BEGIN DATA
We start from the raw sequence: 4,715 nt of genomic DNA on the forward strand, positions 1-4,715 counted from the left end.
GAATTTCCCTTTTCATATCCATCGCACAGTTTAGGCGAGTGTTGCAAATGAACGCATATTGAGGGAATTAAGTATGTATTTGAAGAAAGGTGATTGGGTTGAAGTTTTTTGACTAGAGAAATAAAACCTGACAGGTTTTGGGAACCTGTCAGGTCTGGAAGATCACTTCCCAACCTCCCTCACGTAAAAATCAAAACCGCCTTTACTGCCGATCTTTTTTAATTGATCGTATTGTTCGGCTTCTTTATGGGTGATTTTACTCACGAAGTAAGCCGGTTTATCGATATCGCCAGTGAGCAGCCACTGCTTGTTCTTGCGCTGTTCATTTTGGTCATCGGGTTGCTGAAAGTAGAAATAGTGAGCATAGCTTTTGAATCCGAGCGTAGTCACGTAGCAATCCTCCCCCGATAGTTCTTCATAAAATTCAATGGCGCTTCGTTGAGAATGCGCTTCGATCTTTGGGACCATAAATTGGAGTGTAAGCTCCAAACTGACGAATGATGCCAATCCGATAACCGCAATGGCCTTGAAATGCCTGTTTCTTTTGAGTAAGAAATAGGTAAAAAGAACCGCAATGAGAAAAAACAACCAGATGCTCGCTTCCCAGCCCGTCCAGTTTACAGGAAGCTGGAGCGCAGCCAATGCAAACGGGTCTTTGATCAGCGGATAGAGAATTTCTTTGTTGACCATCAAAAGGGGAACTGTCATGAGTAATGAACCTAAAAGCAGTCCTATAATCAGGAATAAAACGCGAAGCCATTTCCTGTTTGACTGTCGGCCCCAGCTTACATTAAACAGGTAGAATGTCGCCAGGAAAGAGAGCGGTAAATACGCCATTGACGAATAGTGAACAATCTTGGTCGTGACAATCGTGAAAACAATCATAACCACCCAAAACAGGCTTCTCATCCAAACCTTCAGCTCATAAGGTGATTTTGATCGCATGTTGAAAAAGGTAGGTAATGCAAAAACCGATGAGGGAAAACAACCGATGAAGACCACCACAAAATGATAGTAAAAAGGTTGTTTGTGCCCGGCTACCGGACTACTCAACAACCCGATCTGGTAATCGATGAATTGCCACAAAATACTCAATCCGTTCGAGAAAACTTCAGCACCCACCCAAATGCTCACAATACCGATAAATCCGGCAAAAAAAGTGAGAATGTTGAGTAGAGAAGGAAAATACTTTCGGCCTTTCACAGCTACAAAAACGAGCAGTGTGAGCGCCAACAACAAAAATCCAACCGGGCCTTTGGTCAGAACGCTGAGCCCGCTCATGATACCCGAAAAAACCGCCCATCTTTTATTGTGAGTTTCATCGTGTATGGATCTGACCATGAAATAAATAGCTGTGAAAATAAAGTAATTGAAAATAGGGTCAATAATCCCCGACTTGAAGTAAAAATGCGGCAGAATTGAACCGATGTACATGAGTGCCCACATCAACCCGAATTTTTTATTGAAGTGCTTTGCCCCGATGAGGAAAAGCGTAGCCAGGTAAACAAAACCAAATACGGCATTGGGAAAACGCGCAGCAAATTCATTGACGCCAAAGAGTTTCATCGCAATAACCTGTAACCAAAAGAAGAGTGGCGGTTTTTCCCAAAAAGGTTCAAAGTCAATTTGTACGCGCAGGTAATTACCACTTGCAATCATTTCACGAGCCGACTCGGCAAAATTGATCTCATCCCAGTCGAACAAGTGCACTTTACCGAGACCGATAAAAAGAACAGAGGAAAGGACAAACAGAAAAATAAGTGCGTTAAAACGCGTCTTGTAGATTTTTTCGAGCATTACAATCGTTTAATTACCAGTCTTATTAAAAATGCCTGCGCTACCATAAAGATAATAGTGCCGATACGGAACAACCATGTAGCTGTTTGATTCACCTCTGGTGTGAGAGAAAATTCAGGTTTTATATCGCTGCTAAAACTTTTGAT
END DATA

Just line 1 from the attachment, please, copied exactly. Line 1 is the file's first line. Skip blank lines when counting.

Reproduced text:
We start from the raw sequence: 4,715 nt of genomic DNA on the forward strand, positions 1-4,715 counted from the left end.